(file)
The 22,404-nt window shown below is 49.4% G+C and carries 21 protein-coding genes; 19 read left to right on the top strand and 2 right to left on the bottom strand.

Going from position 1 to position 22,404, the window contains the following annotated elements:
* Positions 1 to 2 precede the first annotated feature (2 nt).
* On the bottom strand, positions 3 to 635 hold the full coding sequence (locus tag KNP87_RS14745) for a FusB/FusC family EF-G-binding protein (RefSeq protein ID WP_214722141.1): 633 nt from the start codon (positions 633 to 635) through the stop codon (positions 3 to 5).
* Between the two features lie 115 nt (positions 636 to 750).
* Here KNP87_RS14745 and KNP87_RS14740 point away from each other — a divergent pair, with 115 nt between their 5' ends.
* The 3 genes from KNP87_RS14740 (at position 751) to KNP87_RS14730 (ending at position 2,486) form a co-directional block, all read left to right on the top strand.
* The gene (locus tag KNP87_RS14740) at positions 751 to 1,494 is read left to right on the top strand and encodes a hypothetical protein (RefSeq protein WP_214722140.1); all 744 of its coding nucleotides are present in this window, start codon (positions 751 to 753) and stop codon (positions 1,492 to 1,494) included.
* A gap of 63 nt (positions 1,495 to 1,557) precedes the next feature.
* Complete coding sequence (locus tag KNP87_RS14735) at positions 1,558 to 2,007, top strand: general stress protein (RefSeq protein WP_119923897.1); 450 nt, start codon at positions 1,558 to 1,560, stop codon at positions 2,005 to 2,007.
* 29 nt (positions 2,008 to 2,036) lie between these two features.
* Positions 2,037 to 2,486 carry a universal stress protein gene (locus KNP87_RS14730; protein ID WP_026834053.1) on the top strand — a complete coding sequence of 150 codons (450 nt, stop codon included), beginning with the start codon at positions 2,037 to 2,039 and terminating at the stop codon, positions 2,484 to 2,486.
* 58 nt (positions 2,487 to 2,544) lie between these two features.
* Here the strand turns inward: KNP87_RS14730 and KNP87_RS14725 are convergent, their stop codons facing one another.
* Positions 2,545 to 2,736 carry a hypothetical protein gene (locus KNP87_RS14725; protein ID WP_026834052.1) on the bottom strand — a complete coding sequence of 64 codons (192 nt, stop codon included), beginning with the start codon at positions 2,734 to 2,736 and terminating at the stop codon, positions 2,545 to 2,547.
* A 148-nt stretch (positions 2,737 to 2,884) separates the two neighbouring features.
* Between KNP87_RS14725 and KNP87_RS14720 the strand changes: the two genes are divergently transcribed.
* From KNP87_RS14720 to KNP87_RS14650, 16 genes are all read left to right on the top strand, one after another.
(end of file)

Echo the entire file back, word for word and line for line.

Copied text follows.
The 22,404-nt window shown below is 49.4% G+C and carries 21 protein-coding genes; 19 read left to right on the top strand and 2 right to left on the bottom strand.

Going from position 1 to position 22,404, the window contains the following annotated elements:
* Positions 1 to 2 precede the first annotated feature (2 nt).
* On the bottom strand, positions 3 to 635 hold the full coding sequence (locus tag KNP87_RS14745) for a FusB/FusC family EF-G-binding protein (RefSeq protein ID WP_214722141.1): 633 nt from the start codon (positions 633 to 635) through the stop codon (positions 3 to 5).
* Between the two features lie 115 nt (positions 636 to 750).
* Here KNP87_RS14745 and KNP87_RS14740 point away from each other — a divergent pair, with 115 nt between their 5' ends.
* The 3 genes from KNP87_RS14740 (at position 751) to KNP87_RS14730 (ending at position 2,486) form a co-directional block, all read left to right on the top strand.
* The gene (locus tag KNP87_RS14740) at positions 751 to 1,494 is read left to right on the top strand and encodes a hypothetical protein (RefSeq protein WP_214722140.1); all 744 of its coding nucleotides are present in this window, start codon (positions 751 to 753) and stop codon (positions 1,492 to 1,494) included.
* A gap of 63 nt (positions 1,495 to 1,557) precedes the next feature.
* Complete coding sequence (locus tag KNP87_RS14735) at positions 1,558 to 2,007, top strand: general stress protein (RefSeq protein WP_119923897.1); 450 nt, start codon at positions 1,558 to 1,560, stop codon at positions 2,005 to 2,007.
* 29 nt (positions 2,008 to 2,036) lie between these two features.
* Positions 2,037 to 2,486 carry a universal stress protein gene (locus KNP87_RS14730; protein ID WP_026834053.1) on the top strand — a complete coding sequence of 150 codons (450 nt, stop codon included), beginning with the start codon at positions 2,037 to 2,039 and terminating at the stop codon, positions 2,484 to 2,486.
* 58 nt (positions 2,487 to 2,544) lie between these two features.
* Here the strand turns inward: KNP87_RS14730 and KNP87_RS14725 are convergent, their stop codons facing one another.
* Positions 2,545 to 2,736 carry a hypothetical protein gene (locus KNP87_RS14725; protein ID WP_026834052.1) on the bottom strand — a complete coding sequence of 64 codons (192 nt, stop codon included), beginning with the start codon at positions 2,734 to 2,736 and terminating at the stop codon, positions 2,545 to 2,547.
* A 148-nt stretch (positions 2,737 to 2,884) separates the two neighbouring features.
* Between KNP87_RS14725 and KNP87_RS14720 the strand changes: the two genes are divergently transcribed.
* From KNP87_RS14720 to KNP87_RS14650, 16 genes are all read left to right on the top strand, one after another.